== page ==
Audi Urban Future Award 2014
At the ceremony crowning the winners of the Audi Urban Future Award, the world’s richest prize for innovative mobility solutions, four project teams from Mexico City, Boston, Berlin and Seoul presented their promising results for the future of urban mobility.
More time, space and quality
“The two megatrends of urbanization and digitization will radically change mobility in large cities,” said Rupert Stadler, Chairman of the Board of Management of AUDI AG, at the award ceremony in Berlin. What this means in our era of urbanization is that the greatest challenge in tomorrow’s megacities will be how to gain time, space and quality of life. Networked mobility and big data are the tools that will help us meet this challenge.
“Our mission is to decode the DNA of urban mobility,” Stadler said. The car in combination with networked mobility technologies such as intelligent driver assistance systems and Audi connect services can positively impact urban development. “We need to analyze chaos in the city. That will soon show us that what we describe as chaos is actually a kind of order we simply don’t understand yet,” Stadler added.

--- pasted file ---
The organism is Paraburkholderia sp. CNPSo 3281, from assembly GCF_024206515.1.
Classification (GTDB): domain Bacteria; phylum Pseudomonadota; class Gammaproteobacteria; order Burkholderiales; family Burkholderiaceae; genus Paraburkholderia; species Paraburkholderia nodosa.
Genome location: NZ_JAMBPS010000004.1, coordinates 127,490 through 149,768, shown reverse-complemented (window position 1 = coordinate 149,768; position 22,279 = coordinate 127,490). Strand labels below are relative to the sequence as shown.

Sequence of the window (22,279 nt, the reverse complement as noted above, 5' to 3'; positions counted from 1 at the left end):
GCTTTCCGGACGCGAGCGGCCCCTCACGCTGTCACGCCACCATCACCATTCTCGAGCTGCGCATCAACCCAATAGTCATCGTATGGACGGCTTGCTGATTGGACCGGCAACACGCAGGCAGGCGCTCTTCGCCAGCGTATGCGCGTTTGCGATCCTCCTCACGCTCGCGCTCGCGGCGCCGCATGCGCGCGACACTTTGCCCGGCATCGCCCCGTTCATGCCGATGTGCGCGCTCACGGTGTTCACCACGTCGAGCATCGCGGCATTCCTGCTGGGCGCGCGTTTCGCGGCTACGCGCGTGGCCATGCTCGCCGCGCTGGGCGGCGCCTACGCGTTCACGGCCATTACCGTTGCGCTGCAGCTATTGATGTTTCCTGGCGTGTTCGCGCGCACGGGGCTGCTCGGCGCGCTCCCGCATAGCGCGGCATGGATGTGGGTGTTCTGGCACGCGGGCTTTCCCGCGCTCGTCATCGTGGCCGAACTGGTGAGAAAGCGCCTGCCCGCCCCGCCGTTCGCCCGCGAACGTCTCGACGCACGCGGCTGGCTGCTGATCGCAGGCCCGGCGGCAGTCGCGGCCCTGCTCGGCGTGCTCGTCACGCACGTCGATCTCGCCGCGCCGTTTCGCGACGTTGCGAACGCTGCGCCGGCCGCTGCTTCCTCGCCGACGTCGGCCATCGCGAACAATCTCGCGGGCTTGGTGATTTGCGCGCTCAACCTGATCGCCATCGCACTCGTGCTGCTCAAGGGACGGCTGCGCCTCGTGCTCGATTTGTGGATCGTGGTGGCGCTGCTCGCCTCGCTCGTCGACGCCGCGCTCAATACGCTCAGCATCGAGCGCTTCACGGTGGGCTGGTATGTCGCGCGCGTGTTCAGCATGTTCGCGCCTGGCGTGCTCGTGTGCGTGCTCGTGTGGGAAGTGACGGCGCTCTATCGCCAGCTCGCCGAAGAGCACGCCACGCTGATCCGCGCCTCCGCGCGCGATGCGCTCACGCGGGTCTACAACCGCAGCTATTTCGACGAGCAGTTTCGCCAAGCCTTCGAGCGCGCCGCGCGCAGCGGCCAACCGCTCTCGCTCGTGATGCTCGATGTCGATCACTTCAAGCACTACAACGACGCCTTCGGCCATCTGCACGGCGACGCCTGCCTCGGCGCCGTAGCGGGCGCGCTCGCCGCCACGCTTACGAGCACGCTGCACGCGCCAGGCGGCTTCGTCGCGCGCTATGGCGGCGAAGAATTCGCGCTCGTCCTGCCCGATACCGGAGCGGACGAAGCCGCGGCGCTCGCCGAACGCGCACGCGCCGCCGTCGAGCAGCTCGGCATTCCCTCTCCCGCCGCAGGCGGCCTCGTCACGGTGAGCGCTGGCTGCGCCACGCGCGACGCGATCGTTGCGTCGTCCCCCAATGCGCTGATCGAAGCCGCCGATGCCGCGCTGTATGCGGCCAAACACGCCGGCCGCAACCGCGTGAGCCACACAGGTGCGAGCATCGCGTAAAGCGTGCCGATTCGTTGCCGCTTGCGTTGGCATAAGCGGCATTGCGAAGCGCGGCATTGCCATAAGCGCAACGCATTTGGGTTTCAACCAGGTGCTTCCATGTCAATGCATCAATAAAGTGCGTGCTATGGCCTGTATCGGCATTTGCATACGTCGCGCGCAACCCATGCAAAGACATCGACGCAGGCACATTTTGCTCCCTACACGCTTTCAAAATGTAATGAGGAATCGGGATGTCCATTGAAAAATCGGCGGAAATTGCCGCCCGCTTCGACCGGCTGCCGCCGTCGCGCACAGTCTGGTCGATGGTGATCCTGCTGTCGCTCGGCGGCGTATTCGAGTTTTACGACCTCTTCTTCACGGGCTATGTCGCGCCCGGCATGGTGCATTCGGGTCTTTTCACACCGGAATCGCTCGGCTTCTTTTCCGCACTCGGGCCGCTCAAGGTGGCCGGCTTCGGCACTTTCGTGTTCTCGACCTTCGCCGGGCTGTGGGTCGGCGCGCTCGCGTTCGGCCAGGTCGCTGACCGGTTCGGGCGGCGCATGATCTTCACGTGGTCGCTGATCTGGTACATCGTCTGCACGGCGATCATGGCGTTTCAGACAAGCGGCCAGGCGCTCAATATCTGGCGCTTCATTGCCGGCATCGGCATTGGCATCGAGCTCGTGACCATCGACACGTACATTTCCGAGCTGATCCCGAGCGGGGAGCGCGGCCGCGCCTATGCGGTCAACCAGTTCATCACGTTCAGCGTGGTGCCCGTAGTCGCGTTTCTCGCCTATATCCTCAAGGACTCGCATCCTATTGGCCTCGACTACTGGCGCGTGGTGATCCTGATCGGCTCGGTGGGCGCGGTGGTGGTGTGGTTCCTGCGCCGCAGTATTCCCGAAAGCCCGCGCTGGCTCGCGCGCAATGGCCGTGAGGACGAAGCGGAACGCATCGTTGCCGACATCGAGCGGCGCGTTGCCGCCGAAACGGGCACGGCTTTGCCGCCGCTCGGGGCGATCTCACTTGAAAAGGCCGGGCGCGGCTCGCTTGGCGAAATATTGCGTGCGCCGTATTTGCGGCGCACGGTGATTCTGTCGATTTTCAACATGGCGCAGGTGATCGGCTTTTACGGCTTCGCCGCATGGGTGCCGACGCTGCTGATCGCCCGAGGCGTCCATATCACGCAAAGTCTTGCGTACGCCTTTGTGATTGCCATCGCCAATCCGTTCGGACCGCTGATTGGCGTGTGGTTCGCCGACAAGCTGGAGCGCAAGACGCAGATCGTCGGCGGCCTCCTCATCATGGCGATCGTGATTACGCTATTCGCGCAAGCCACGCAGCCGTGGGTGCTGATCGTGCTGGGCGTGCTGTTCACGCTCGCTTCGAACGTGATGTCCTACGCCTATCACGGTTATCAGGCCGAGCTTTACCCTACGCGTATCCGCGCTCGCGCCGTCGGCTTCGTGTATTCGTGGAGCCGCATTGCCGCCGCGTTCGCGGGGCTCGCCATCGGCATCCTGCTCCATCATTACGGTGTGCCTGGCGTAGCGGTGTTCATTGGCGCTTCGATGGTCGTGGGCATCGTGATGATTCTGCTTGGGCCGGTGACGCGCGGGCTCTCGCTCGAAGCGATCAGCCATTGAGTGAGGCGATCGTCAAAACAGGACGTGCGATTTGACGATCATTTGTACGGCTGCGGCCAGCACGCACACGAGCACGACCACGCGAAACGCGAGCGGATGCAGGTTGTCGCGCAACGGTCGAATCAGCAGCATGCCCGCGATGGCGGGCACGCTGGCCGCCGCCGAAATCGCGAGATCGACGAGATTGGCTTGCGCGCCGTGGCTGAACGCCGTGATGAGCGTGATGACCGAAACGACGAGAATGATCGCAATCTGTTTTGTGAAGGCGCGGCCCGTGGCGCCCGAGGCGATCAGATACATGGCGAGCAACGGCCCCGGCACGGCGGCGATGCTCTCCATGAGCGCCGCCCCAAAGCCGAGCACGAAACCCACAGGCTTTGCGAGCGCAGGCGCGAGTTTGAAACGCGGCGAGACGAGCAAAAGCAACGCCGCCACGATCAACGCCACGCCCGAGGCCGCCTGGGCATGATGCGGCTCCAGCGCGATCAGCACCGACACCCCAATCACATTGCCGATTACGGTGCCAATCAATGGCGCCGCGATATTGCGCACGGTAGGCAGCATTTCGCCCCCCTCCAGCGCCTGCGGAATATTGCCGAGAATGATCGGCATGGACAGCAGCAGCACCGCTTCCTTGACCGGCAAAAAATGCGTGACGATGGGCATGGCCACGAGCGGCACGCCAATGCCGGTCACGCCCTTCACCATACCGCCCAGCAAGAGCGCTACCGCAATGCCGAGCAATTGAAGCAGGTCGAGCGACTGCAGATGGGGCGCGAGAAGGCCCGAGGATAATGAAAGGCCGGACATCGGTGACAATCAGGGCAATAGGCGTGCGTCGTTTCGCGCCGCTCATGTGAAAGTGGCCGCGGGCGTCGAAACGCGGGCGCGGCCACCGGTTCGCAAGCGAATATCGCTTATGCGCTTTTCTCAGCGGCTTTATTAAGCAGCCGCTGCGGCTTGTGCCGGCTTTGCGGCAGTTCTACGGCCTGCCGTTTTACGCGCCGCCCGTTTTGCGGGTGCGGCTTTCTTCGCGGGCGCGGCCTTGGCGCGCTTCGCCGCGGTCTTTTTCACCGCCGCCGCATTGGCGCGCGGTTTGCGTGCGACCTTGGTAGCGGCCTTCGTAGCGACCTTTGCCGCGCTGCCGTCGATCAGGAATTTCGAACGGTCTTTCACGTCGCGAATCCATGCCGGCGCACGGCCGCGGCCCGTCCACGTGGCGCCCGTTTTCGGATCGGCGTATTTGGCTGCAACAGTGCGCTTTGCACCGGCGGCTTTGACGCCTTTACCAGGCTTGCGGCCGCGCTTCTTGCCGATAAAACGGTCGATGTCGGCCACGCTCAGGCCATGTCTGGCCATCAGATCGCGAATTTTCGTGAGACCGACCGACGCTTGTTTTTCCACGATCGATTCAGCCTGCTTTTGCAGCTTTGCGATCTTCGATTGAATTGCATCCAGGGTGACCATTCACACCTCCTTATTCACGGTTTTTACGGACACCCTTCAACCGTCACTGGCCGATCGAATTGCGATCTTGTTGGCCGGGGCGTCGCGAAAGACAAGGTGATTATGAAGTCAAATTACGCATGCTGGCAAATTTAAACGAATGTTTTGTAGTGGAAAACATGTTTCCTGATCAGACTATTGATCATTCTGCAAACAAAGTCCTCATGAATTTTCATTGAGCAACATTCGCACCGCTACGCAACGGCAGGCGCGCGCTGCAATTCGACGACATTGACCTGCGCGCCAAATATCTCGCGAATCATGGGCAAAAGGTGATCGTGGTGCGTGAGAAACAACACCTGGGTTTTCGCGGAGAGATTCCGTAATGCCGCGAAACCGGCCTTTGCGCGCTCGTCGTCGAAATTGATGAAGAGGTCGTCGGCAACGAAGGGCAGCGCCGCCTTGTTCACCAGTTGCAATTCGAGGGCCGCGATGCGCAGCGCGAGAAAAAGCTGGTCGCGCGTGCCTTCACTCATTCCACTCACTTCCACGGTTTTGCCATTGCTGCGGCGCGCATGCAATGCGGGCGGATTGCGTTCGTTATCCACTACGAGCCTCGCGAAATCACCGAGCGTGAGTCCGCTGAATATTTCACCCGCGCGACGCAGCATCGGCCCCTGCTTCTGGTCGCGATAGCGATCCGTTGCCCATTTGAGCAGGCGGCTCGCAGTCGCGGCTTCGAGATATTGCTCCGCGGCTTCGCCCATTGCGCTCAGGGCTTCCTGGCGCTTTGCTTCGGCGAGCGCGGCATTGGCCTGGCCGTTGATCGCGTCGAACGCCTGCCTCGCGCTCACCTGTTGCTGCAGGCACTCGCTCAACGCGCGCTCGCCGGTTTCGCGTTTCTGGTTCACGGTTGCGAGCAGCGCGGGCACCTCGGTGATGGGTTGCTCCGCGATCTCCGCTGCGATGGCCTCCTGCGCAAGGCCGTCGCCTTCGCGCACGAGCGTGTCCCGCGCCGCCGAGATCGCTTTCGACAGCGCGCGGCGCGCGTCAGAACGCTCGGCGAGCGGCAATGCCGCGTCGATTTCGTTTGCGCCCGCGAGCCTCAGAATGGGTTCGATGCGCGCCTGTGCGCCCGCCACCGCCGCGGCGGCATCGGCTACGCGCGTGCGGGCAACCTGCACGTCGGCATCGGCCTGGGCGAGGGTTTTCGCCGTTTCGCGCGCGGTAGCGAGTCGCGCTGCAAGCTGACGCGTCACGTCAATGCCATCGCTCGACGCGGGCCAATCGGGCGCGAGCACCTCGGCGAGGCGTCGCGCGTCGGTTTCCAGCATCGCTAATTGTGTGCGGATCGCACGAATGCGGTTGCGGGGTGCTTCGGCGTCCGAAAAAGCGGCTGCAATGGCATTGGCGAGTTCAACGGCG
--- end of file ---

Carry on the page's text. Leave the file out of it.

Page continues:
Operating system for urban mobility
An interdisciplinary jury of nine evaluated the competing entries according to criteria such as innovation, feasibility, sustainability and transferability to other cities. The team from Mexico, headed by the renowned architect and urban planner Jose Castillo, was judged to have presented the best solution. At its heart is a data platform, an “operating system for urban mobility,” that helps cities to manage their traffic planning according to their needs and drivers to flexibly adapt their behavior to current conditions. “Ultimately, we decided in favor of Mexico City because the project is already being implemented, and it provides concrete and above all affordable solutions for the urgent mobility problems in the megacities of threshold countries,” said Prof. John Urry, chairman of the jury and director of the Centre for Mobilities Research at Lancaster University.
“The teams’ ideas were as diverse as the cities they come from. There were exciting approaches in all the proposals,” Urry said.
The winners of the Audi Urban Future Award 2014 came up with a system that “helps those who help themselves”, and turns commuters into data donors. At the same time, it also tests new ways in which companies, mobility providers and municipal institutions can work together; many companies and organizations have joined Audi in these efforts. An initial version of the new data platform has been online since September. It allows commuters to share data on their own movements with other users through a website and an app.
Learn more about the auspicious and exciting solutions submitted by the project teams from Seoul, Boston and Berlin.
Text: Eva Bolhoefer